What's Coming Up 181: Special focus on frost damaged trees

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Many landscapes are built around a Japanese maple, so when they're damaged, even non-gardeners take note. If a tree that's important to you lost some or all of its leaves to frost this spring, read on. Then you can help the tree recover and also know what to say to protect it from the saws and axes of impatient, uninformed others. 

What's Coming Up Issue 181:

a special one-subject issue, with this summary:
Continue to wait
on these trees that are replacing all their frost damaged foliage. DON'T PRUNE YET. Their push of growth is not done. What seems dead may only be slow, and is salvageable. Give them another week.


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Special must-do this week

Frosted tree tapped its reserves, now needs our help

My Japanese maple took such a hit from the frost last month. It dropped pretty much all of its leaves. I figured I'd wait and see if it grew back. Would fertilizer help? Someone said to give it lots of water. I sure hope it's not dead. - M.P. -


Overall plan:

For Japanese maples and other trees hit hard three weeks ago, patience was all that they needed from us. During the first weeks after that kind of leaf loss, the ball is entirely in the plant's court. Later -- NOW! -- as new leaves and shoots appear, we can help by watering, being vigilant and (maybe) fertilizing. Down the road as the replacement growth matures, we can prune out dead and weak wood.

Understanding why:

After a sudden leaf loss, cells in branches capable of making new shoots switch quickly into a high gear. They will push out new growth from where leaves were lost and even from under the bark. This growth is built entirely from starches stored over the previous few years in those twigs and branches. We can't inject anything into the wood, and we can't add anything via the soil because nothing is coming to that wood from the roots (See Portrait of a virtue). No worries, however. A tree always stores extra starch. It has reserves even after a major loss. The tree that's been healthy in the past, has the best future.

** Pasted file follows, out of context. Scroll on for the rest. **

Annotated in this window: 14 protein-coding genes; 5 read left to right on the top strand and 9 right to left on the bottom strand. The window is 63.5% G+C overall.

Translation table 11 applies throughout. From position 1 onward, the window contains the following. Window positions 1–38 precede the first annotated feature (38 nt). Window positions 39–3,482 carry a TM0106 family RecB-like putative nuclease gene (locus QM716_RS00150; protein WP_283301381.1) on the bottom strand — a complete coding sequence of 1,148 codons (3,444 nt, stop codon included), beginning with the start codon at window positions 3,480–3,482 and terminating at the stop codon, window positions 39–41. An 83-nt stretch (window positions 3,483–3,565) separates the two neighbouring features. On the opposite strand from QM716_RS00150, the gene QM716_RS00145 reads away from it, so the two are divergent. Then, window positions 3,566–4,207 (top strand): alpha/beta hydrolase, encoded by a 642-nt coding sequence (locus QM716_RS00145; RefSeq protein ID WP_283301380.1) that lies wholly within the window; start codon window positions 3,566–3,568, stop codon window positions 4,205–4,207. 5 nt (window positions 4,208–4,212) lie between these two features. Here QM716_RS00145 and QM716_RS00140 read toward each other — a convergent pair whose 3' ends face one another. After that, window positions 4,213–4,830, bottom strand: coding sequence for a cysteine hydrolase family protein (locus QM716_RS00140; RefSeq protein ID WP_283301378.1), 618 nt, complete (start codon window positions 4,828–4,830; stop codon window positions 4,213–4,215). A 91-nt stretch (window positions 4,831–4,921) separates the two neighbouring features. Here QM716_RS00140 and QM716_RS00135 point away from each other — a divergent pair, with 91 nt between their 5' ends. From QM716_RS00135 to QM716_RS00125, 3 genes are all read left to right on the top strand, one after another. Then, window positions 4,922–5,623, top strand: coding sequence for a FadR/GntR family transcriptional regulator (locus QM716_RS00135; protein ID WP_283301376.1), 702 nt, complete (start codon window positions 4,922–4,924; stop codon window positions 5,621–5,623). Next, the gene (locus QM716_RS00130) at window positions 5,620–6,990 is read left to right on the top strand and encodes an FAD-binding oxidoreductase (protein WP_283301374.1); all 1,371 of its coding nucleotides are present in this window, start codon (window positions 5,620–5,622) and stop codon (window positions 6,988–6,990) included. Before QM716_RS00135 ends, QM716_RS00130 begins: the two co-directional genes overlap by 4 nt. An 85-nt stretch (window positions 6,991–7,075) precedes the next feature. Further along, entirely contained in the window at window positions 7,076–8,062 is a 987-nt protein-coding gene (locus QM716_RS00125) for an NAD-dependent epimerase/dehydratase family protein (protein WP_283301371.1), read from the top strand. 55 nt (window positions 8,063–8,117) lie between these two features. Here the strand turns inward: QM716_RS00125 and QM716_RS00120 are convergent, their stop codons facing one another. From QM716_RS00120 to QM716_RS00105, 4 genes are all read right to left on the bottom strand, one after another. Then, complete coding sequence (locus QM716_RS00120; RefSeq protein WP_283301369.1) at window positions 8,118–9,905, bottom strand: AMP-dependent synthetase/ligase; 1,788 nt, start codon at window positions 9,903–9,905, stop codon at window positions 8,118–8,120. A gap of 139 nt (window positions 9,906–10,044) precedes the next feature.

After three to four weeks, we see new growth. As those new shoots reach the light, photosynthesis resumes. That restarts the "draw" on the water conducting system, so roots begin to absorb water and nutrients, and start growing again. Right now it's critical that we keep the soil moist.

Also, fertilizer may help. Best for this use:  Something water soluble in several weak applications. Look for fish-, seaweed-,  or acid-loving plant products.


Why this tree or branch, but not all?

Frost damage is complex to the point of mystery.

Some trees were hit hard by the spring frost. Many Japanese maples lost all their leaves.

(Not only maples were involved: Other trees and shrubs were zapped and are now starting over. This issue's information applies to azalea, cherry, ginkgo, mulberry, yellowwood, etc.)


Right: This is Nature at her most mischievous. She coaxed this red leaf upright Japanese maple -- and many other trees -- into early leaf with a precocious spring, then killed off all their foliage in a frost. However, the tree's far from  dead. (You might want to take steps to keep it from being killed!) Having defoliated so early in the year, it may even recoup all losses by the end of the growing season.